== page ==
Musical Fingerprint
I saw Gone Girl last week. My brother introduced me to the work of David Fincher years ago, and I've since kept up with the director's latest works. When Fincher released The Social Network, it was the first time he collaborated with composers Trent Reznor and Atticus Ross. The score was extremely well received, and I was very impressed with what I heard as a very unique style of composing for film. Reznor's music expressed anxiety, urgency, but also simplicity, ambience, and was detailed with full and exotic textures. I heard the musical fingerprint of that composer.

Fincher's next movie was The Girl With The Dragon Tattoo, also completed in collaboration with Reznor and Ross. The director's most recent film is Gone Girl, and the music was again composed by the same duo. In every film, the music is different, but the fingerprint is there. I can recognize stylistic elements that strike me as characteristic of the composers. It excites me to realize that one's work can grow to develop a signature style, which may someday be classified as a descriptor of one's artistic technique.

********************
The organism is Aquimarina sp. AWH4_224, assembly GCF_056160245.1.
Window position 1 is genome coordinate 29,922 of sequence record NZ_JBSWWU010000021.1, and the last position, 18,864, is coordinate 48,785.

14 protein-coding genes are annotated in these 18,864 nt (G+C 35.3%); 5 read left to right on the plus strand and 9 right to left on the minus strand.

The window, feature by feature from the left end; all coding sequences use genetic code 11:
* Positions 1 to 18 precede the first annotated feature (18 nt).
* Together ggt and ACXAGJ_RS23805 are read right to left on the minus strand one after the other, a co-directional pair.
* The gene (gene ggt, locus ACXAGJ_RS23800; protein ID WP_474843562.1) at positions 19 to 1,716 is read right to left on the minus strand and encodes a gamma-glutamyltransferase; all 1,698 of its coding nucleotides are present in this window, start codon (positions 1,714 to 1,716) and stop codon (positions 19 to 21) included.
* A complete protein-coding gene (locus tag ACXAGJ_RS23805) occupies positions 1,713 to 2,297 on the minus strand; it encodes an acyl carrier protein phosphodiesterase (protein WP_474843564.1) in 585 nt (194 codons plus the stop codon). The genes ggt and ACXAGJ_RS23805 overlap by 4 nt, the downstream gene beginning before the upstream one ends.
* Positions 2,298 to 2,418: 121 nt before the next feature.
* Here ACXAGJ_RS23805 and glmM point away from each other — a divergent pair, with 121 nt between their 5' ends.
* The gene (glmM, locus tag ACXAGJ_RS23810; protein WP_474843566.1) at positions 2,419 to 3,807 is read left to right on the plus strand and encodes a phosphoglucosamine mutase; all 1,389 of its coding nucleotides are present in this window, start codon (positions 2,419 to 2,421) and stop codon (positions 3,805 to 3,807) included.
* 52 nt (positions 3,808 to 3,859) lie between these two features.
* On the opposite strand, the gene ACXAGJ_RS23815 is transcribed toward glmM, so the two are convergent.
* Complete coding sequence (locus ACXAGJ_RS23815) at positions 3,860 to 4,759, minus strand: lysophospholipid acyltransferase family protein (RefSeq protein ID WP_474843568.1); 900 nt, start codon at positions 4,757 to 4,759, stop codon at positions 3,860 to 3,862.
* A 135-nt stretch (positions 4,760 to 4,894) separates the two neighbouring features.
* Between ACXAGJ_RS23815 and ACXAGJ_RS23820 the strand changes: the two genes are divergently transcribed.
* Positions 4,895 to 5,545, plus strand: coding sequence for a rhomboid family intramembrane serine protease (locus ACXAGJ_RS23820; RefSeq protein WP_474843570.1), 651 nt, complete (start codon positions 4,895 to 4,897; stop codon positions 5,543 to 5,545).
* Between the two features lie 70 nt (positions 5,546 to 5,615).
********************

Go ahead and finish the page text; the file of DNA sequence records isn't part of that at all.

Of course, this idea of musical fingerprints goes way back, and also extends to other disciplines. Palestrina had his own style, as did Bach, Mozart, Debussy, and Stravinsky. Same with John Coltrane, John Williams, John Lenon, and John Cage. Vladimir Kush, the painter, has a style of his own, and the writings of Steven Millhauser are easy to identify ownership.

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